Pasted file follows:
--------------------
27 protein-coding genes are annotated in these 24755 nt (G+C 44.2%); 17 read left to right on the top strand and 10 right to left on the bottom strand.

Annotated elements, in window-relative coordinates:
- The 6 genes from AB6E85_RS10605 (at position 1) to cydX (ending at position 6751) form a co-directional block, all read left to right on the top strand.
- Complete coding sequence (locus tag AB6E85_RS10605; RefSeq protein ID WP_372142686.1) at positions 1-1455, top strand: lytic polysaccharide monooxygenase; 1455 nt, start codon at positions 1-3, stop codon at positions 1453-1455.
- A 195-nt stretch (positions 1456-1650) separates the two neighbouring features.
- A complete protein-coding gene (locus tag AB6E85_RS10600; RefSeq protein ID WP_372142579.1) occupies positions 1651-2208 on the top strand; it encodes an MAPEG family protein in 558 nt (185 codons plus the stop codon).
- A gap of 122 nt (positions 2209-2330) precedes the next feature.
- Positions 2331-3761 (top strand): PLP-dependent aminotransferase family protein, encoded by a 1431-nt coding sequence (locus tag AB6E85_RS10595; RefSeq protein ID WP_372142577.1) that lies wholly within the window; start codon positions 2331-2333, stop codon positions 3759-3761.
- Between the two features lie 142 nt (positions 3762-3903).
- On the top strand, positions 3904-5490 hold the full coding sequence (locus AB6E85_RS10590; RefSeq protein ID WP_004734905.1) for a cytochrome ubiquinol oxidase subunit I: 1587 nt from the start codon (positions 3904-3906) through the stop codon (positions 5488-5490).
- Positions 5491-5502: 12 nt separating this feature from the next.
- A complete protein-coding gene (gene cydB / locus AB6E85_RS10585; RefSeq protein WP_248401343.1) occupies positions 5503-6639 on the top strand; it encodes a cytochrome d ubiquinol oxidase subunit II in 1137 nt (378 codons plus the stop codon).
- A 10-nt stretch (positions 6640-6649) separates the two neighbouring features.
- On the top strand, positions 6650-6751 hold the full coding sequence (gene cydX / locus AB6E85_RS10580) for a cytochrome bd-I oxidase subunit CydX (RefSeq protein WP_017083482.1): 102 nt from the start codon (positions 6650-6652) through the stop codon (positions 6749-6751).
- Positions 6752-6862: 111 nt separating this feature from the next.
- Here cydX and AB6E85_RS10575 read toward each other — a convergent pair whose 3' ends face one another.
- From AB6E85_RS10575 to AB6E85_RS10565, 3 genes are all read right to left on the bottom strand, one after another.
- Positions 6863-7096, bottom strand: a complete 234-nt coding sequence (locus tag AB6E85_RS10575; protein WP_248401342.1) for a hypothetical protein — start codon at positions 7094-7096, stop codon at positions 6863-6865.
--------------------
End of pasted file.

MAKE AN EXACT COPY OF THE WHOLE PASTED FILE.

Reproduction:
27 protein-coding genes are annotated in these 24755 nt (G+C 44.2%); 17 read left to right on the top strand and 10 right to left on the bottom strand.

Annotated elements, in window-relative coordinates:
- The 6 genes from AB6E85_RS10605 (at position 1) to cydX (ending at position 6751) form a co-directional block, all read left to right on the top strand.
- Complete coding sequence (locus tag AB6E85_RS10605; RefSeq protein ID WP_372142686.1) at positions 1-1455, top strand: lytic polysaccharide monooxygenase; 1455 nt, start codon at positions 1-3, stop codon at positions 1453-1455.
- A 195-nt stretch (positions 1456-1650) separates the two neighbouring features.
- A complete protein-coding gene (locus tag AB6E85_RS10600; RefSeq protein ID WP_372142579.1) occupies positions 1651-2208 on the top strand; it encodes an MAPEG family protein in 558 nt (185 codons plus the stop codon).
- A gap of 122 nt (positions 2209-2330) precedes the next feature.
- Positions 2331-3761 (top strand): PLP-dependent aminotransferase family protein, encoded by a 1431-nt coding sequence (locus tag AB6E85_RS10595; RefSeq protein ID WP_372142577.1) that lies wholly within the window; start codon positions 2331-2333, stop codon positions 3759-3761.
- Between the two features lie 142 nt (positions 3762-3903).
- On the top strand, positions 3904-5490 hold the full coding sequence (locus AB6E85_RS10590; RefSeq protein ID WP_004734905.1) for a cytochrome ubiquinol oxidase subunit I: 1587 nt from the start codon (positions 3904-3906) through the stop codon (positions 5488-5490).
- Positions 5491-5502: 12 nt separating this feature from the next.
- A complete protein-coding gene (gene cydB / locus AB6E85_RS10585; RefSeq protein WP_248401343.1) occupies positions 5503-6639 on the top strand; it encodes a cytochrome d ubiquinol oxidase subunit II in 1137 nt (378 codons plus the stop codon).
- A 10-nt stretch (positions 6640-6649) separates the two neighbouring features.
- On the top strand, positions 6650-6751 hold the full coding sequence (gene cydX / locus AB6E85_RS10580) for a cytochrome bd-I oxidase subunit CydX (RefSeq protein WP_017083482.1): 102 nt from the start codon (positions 6650-6652) through the stop codon (positions 6749-6751).
- Positions 6752-6862: 111 nt separating this feature from the next.
- Here cydX and AB6E85_RS10575 read toward each other — a convergent pair whose 3' ends face one another.
- From AB6E85_RS10575 to AB6E85_RS10565, 3 genes are all read right to left on the bottom strand, one after another.
- Positions 6863-7096, bottom strand: a complete 234-nt coding sequence (locus tag AB6E85_RS10575; protein WP_248401342.1) for a hypothetical protein — start codon at positions 7094-7096, stop codon at positions 6863-6865.